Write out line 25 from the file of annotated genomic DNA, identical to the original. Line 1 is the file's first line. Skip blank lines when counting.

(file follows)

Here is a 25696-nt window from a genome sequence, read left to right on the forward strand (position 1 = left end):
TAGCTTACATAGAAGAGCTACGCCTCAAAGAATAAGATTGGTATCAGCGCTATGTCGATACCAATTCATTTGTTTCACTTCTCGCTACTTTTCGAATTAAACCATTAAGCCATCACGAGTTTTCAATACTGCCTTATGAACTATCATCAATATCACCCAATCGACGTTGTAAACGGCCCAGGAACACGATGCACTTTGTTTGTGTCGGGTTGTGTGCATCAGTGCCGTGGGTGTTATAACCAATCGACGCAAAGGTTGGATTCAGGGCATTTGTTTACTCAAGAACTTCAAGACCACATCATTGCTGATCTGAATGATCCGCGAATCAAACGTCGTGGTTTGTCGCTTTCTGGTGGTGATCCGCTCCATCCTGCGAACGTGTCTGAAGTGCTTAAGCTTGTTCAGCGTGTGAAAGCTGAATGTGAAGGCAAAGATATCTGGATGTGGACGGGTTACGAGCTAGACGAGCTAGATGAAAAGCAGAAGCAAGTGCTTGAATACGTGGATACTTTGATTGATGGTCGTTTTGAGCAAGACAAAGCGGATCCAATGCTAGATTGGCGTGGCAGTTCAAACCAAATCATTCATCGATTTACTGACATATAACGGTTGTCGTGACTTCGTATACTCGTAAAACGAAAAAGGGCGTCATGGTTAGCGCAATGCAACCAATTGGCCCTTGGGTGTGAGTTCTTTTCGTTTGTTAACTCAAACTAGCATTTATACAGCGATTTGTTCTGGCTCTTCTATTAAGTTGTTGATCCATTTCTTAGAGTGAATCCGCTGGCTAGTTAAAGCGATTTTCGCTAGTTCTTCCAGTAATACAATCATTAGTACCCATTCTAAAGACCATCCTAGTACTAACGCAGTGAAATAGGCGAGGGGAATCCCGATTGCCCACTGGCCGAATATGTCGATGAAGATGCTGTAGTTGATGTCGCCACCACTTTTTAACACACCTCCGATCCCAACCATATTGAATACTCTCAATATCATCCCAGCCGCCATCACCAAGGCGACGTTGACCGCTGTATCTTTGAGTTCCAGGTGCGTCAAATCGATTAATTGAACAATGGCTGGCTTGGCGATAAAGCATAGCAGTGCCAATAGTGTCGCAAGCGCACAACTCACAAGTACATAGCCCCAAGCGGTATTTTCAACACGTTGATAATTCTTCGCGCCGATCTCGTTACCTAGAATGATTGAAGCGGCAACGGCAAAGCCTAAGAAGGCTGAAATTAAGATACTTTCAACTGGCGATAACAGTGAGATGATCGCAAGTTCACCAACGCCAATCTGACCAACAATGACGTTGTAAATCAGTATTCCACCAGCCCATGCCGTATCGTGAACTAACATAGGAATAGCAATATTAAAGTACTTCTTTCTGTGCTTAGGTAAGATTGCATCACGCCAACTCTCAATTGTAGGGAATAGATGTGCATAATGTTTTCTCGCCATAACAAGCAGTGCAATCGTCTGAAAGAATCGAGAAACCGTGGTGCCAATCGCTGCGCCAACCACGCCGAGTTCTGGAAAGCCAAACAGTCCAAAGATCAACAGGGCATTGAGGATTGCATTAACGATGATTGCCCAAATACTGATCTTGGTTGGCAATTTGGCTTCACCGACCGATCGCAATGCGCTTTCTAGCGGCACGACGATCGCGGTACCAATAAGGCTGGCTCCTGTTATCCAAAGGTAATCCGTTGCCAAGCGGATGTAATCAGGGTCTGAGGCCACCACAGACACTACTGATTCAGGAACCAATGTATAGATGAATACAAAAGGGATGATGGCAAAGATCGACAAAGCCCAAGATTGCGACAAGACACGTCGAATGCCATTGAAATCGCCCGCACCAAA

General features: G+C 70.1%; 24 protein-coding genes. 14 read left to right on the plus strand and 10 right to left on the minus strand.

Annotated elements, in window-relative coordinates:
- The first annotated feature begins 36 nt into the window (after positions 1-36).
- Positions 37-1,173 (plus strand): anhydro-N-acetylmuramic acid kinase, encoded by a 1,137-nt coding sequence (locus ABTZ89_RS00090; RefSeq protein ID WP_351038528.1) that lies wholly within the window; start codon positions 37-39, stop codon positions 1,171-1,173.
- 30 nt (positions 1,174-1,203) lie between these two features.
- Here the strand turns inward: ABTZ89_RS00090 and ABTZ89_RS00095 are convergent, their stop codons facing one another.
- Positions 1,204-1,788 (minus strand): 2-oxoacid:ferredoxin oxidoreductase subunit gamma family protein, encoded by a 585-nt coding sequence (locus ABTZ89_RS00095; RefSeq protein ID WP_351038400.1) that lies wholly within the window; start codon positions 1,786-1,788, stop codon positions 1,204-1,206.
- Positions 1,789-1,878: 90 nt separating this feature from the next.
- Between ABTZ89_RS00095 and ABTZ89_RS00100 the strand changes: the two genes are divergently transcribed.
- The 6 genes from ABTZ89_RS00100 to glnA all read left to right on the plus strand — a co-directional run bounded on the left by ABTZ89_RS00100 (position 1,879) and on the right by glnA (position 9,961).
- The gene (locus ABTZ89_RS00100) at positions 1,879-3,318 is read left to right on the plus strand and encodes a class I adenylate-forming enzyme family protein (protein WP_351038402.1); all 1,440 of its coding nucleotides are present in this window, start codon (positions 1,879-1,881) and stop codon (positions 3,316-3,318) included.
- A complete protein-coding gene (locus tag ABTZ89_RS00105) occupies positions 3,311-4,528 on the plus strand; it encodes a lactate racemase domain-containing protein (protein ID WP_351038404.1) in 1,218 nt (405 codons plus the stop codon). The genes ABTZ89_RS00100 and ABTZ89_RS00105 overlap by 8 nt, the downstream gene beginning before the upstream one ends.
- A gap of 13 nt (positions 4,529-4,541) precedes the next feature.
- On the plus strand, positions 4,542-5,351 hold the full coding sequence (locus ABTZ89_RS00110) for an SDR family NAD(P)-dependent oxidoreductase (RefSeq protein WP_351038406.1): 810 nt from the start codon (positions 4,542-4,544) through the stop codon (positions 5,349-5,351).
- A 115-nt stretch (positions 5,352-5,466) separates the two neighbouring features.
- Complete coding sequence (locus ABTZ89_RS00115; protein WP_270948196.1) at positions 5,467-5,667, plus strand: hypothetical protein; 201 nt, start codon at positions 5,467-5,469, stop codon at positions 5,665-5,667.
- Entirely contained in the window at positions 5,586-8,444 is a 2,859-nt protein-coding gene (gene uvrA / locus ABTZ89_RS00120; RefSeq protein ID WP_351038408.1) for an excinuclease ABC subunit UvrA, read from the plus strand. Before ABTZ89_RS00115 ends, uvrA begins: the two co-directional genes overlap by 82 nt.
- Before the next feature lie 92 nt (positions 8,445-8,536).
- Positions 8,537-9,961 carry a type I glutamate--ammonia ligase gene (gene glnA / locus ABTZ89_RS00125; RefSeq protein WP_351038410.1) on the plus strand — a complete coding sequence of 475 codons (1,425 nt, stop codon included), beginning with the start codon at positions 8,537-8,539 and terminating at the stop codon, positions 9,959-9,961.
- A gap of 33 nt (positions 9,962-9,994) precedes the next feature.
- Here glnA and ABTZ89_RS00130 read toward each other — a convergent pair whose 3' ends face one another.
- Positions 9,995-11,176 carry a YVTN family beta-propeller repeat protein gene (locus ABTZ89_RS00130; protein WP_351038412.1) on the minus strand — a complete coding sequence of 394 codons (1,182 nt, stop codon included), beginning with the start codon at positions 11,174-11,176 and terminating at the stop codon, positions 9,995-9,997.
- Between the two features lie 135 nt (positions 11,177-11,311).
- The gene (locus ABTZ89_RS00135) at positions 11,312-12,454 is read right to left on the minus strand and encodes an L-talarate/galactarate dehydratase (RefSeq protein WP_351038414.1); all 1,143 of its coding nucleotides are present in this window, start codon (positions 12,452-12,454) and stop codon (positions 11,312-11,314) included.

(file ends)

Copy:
- Between the two features lie 135 nt (positions 11,177-11,311).